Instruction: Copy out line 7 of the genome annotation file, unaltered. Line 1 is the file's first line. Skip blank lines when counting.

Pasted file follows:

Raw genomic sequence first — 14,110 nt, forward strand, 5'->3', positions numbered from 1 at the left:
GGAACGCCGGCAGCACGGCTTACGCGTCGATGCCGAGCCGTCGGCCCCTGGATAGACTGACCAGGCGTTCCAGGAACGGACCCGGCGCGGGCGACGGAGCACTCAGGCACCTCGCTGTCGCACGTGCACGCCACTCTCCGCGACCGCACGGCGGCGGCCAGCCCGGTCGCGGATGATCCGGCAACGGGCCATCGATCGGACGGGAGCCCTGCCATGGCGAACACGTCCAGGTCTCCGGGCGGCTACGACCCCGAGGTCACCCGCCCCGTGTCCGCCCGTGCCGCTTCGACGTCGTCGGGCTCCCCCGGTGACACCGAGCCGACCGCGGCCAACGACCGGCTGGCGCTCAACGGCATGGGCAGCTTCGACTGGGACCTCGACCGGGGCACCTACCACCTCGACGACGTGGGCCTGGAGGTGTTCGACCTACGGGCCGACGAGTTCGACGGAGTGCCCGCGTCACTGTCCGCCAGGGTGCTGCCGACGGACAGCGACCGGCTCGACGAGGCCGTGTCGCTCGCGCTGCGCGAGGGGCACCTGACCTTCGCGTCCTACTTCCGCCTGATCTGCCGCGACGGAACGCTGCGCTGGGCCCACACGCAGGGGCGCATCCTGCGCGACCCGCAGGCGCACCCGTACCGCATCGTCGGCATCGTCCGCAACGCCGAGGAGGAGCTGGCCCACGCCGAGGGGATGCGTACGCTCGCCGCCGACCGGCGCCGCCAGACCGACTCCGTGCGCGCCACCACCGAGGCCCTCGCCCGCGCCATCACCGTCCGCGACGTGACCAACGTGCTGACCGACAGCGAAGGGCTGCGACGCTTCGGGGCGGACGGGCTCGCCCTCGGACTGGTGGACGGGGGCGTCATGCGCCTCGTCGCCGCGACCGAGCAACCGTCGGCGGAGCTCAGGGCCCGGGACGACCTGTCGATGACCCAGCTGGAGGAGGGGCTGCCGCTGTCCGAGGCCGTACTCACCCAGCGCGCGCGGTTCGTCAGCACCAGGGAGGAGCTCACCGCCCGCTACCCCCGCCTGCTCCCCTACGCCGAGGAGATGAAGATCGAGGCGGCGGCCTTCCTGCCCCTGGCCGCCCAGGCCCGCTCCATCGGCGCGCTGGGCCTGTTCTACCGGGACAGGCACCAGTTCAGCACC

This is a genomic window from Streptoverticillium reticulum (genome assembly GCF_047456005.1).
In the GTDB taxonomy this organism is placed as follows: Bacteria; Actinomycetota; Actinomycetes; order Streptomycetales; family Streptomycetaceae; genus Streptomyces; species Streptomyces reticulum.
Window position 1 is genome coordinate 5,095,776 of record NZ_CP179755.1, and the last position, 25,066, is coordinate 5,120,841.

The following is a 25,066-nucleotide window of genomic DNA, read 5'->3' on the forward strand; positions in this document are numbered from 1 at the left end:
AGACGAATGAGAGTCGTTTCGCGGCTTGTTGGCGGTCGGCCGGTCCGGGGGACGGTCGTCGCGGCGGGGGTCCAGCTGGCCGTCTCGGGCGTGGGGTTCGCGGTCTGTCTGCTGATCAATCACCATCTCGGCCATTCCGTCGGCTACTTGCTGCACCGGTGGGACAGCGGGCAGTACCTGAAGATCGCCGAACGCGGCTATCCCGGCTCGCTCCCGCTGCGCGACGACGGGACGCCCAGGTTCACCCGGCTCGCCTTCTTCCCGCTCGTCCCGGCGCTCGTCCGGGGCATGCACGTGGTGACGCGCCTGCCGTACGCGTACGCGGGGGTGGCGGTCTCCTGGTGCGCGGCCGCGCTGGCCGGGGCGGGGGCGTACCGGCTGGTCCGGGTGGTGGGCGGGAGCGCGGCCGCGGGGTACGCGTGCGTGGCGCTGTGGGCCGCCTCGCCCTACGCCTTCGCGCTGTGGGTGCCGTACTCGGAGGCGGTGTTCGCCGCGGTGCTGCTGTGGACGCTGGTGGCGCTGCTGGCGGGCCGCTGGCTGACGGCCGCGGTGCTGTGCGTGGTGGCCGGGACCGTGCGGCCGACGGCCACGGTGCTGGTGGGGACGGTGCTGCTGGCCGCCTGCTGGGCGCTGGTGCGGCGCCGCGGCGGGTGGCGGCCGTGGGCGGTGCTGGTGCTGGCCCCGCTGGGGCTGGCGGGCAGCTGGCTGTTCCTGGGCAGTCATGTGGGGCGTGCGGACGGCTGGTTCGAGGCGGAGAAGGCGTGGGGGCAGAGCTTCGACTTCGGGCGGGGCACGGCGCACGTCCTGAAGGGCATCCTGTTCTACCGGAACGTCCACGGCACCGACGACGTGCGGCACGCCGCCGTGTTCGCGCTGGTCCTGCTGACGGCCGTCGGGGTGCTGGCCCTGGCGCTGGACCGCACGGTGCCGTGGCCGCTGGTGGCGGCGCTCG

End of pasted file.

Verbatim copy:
AGACGAATGAGAGTCGTTTCGCGGCTTGTTGGCGGTCGGCCGGTCCGGGGGACGGTCGTCGCGGCGGGGGTCCAGCTGGCCGTCTCGGGCGTGGGGTTCGCGGTCTGTCTGCTGATCAATCACCATCTCGGCCATTCCGTCGGCTACTTGCTGCACCGGTGGGACAGCGGGCAGTACCTGAAGATCGCCGAACGCGGCTATCCCGGCTCGCTCCCGCTGCGCGACGACGGGACGCCCAGGTTCACCCGGCTCGCCTTCTTCCCGCTCGTCCCGGCGCTCGTCCGGGGCATGCACGTGGTGACGCGCCTGCCGTACGCGTACGCGGGGGTGGCGGTCTCCTGGTGCGCGGCCGCGCTGGCCGGGGCGGGGGCGTACCGGCTGGTCCGGGTGGTGGGCGGGAGCGCGGCCGCGGGGTACGCGTGCGTGGCGCTGTGGGCCGCCTCGCCCTACGCCTTCGCGCTGTGGGTGCCGTACTCGGAGGCGGTGTTCGCCGCGGTGCTGCTGTGGACGCTGGTGGCGCTGCTGGCGGGCCGCTGGCTGACGGCCGCGGTGCTGTGCGTGGTGGCCGGGACCGTGCGGCCGACGGCCACGGTGCTGGTGGGGACGGTGCTGCTGGCCGCCTGCTGGGCGCTGGTGCGGCGCCGCGGCGGGTGGCGGCCGTGGGCGGTGCTGGTGCTGGCCCCGCTGGGGCTGGCGGGCAGCTGGCTGTTCCTGGGCAGTCATGTGGGGCGTGCGGACGGCTGGTTCGAGGCGGAGAAGGCGTGGGGGCAGAGCTTCGACTTCGGGCGGGGCACGGCGCACGTCCTGAAGGGCATCCTGTTCTACCGGAACGTCCACGGCACCGACGACGTGCGGCACGCCGCCGTGTTCGCGCTGGTCCTGCTGACGGCCGTCGGGGTGCTGGCCCTGGCGCTGGACCGCACGGTGCCGTGGCCGCTGGTGGCGGCGCTCG